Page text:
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The Culicoides of the subgenus Avaritia (Diptera: Ceratopogonidae) in the Palaearctic region: through unsuspected diversity with epidemiologic implications

Mathieu B., Cetre-Sossah C., Garros C., Balenghien T., Candolfi E., Delecolle J.C.. 2012. In : E-sove 2012 : from biology to integrated control in a changing world. Abstract book. Montpellier : European Society for Vector Ecology, p. 32-32. Conférence E-SOVE. 18, 2012-10-08/2012-10-11, Montpellier (France).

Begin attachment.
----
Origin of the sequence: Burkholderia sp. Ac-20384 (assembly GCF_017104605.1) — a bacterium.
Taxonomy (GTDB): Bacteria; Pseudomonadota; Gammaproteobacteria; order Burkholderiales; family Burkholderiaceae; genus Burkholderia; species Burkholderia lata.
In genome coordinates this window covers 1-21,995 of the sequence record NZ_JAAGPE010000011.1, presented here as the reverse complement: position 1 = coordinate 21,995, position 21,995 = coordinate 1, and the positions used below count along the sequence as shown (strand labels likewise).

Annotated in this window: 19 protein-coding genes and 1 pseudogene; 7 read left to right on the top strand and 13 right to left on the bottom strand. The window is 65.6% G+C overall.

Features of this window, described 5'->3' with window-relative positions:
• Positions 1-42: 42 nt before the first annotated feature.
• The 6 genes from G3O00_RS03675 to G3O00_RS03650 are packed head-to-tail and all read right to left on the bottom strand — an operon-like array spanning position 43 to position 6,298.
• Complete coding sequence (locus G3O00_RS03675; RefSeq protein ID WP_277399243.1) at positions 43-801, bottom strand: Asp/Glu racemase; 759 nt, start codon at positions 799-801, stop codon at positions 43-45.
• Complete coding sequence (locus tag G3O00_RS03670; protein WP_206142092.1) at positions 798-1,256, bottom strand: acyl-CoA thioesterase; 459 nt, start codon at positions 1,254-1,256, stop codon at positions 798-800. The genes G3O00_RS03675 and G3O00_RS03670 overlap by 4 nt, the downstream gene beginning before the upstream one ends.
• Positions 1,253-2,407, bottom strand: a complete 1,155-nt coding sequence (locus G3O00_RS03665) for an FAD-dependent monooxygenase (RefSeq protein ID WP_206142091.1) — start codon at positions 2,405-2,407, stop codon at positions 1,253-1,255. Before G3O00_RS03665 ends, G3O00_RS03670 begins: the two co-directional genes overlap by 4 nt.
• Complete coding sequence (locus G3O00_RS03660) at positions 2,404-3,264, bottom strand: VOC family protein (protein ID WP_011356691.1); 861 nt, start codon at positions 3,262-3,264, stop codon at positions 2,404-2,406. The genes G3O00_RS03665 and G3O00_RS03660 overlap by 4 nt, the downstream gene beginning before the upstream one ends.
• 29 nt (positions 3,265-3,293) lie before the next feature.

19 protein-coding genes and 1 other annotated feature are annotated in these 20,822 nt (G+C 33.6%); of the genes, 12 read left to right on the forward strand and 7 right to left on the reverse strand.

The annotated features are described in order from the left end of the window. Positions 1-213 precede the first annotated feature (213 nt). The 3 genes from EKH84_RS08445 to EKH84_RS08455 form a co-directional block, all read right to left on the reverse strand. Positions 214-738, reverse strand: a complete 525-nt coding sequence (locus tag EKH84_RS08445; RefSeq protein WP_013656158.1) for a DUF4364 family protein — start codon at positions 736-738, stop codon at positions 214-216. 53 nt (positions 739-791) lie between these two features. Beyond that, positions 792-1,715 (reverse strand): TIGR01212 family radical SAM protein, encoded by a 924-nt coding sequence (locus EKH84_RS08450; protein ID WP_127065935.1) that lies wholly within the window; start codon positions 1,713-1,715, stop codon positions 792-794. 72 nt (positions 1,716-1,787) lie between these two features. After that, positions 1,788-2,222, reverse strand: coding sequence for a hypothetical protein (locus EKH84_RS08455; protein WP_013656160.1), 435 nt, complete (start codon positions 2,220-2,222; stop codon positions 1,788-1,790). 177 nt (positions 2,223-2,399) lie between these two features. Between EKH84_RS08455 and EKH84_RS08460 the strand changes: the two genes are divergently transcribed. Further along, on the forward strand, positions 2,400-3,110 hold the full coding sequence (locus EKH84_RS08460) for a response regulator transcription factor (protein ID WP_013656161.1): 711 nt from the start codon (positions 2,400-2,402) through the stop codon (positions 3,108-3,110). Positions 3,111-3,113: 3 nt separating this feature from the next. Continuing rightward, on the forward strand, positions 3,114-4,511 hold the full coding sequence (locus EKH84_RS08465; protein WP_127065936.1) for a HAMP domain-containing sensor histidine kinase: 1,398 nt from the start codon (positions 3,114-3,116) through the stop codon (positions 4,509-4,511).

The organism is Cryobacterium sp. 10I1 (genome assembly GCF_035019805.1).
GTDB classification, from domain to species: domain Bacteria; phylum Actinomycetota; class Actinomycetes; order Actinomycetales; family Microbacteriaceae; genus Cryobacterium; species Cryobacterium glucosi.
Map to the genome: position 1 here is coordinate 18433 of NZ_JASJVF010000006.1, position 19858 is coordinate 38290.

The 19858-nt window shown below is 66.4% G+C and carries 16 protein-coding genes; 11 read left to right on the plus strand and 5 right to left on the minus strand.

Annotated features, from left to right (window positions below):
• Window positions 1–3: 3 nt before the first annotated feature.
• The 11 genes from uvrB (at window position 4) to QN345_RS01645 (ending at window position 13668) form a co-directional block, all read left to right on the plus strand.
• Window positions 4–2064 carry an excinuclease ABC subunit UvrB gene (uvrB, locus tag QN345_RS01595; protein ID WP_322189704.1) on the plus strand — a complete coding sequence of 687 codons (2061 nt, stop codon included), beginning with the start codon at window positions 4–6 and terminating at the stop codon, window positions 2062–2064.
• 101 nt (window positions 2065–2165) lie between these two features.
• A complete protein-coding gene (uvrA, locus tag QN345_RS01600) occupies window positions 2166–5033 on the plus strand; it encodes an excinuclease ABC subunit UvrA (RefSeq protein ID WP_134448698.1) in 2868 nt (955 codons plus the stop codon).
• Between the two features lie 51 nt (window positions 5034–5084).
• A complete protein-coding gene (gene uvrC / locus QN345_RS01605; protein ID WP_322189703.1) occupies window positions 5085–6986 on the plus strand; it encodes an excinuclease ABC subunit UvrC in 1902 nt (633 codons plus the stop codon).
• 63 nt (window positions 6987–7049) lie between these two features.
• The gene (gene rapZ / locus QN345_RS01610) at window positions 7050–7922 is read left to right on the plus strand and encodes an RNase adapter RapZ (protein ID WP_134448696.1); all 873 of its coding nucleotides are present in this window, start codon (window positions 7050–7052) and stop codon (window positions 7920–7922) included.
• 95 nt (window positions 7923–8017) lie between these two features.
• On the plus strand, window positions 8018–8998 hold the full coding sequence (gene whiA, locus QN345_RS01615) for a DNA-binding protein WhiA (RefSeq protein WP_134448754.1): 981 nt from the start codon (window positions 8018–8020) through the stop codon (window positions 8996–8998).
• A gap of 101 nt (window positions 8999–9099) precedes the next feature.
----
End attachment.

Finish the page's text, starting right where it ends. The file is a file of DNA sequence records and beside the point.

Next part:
The biting midges of the genus Culicoides (Diptera: Ceratopogonidae) are known vectors of pathogens especially Orbivirus of the Reoviridae family such as bluetongue, african horse sickness, epizootic hemorrhagic disease and more recently Schmallenberg viruses. The western Europe and the Mediterranean basin faced bluetongue transmission with the 6 species belonging to the Avaritia subgenus recorded in these areas including the species closely related to the Obsoletus group. To date, no study encompasses the whole number of species belonging to a subgenus at a biogeographical scale. The data presented focus on local or on country fauna scale using a classification based on subgenus and/or group of species. Among the latter, the presence of cryptic species has been pointed out by recent phylogenetic studies. These classification discrepancies between authors since decades result in a taxonomic imbroglio. Recent findings of specimens with tricky morphology related to the Obsoletus group in France led us to better describe the systematic and the taxonomy of the subgenus Avaritia in the Palaearctic region. This study focuses on investigating the phylogenetic relationships between and within the Avaritia species of the Palaeactic region with a special interest for the Obsoletus group at a world scale. Voucher specimens were selected based on morphology, sequenced for the CO1 region (mtDNA) and then slide-mounted allowing a morphological interpretation of the results afterwards. A total of 82 CO1 sequences including 43 sequences from the GenBank database were analyzed by Bayesian inference and the resulting tree was used to study species boundaries. The Barcoding gap was evaluated for the closest related species not supported by the species delimitation analysis. Within the Avaritia subgenus, we propose a new systematic scheme for the species of the Obsoletus group including C. scoticus as a basal clade with the two following complexes: the Sanguisuga complex with the species C. abchazicus, C. gornostaevae, C. sanguisuga and C. sinanoensis; the Obsoletus complex made of the species C. obsoletus, C. montanus and a new species. Culicoides filicinus, absent in this analysis, could not be placed in the proposed scheme. The existence of Dewulfi and Chiopterus complex is discussed. The results of the species boundaries analysis and the presence of discriminant morphological characters support the evidence of two new species under description with one in the Obsoletus complex. We also point out new records of C. gornostaevae (France, Sweden and Switzerland) and C. aff. sanguisuga (Sweden). The subgenus Avaritia includes worldwide major vectors of Orbivirus. The revealed diversity increases up to 10 species in western Europe and questions about the possible vector roles in Europe of these newly recorded species. Evaluating the vector role of the Avaritia species in bluetongue and other viruses transmission reaches a higher challenging level for the European teams. (Texte intégral)

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